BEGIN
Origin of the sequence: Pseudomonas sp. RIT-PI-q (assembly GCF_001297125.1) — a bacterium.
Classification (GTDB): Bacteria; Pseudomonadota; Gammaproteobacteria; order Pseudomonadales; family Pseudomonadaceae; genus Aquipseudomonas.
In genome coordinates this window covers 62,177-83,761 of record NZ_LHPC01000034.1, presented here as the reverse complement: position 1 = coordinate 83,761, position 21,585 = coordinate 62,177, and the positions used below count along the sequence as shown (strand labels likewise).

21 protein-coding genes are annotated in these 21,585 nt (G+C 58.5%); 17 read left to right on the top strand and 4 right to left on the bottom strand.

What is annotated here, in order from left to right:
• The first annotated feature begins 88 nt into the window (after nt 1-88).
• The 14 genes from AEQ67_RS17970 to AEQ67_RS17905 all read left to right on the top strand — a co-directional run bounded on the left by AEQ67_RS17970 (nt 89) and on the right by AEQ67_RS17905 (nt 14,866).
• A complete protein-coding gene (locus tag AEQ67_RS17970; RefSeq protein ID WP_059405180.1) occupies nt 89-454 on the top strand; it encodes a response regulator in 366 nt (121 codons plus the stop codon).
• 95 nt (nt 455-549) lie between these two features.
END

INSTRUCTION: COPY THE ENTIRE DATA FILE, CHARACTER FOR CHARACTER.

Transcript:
Origin of the sequence: Pseudomonas sp. RIT-PI-q (assembly GCF_001297125.1) — a bacterium.
Classification (GTDB): Bacteria; Pseudomonadota; Gammaproteobacteria; order Pseudomonadales; family Pseudomonadaceae; genus Aquipseudomonas.
In genome coordinates this window covers 62,177-83,761 of record NZ_LHPC01000034.1, presented here as the reverse complement: position 1 = coordinate 83,761, position 21,585 = coordinate 62,177, and the positions used below count along the sequence as shown (strand labels likewise).

21 protein-coding genes are annotated in these 21,585 nt (G+C 58.5%); 17 read left to right on the top strand and 4 right to left on the bottom strand.

What is annotated here, in order from left to right:
• The first annotated feature begins 88 nt into the window (after nt 1-88).
• The 14 genes from AEQ67_RS17970 to AEQ67_RS17905 all read left to right on the top strand — a co-directional run bounded on the left by AEQ67_RS17970 (nt 89) and on the right by AEQ67_RS17905 (nt 14,866).
• A complete protein-coding gene (locus tag AEQ67_RS17970; RefSeq protein ID WP_059405180.1) occupies nt 89-454 on the top strand; it encodes a response regulator in 366 nt (121 codons plus the stop codon).
• 95 nt (nt 455-549) lie between these two features.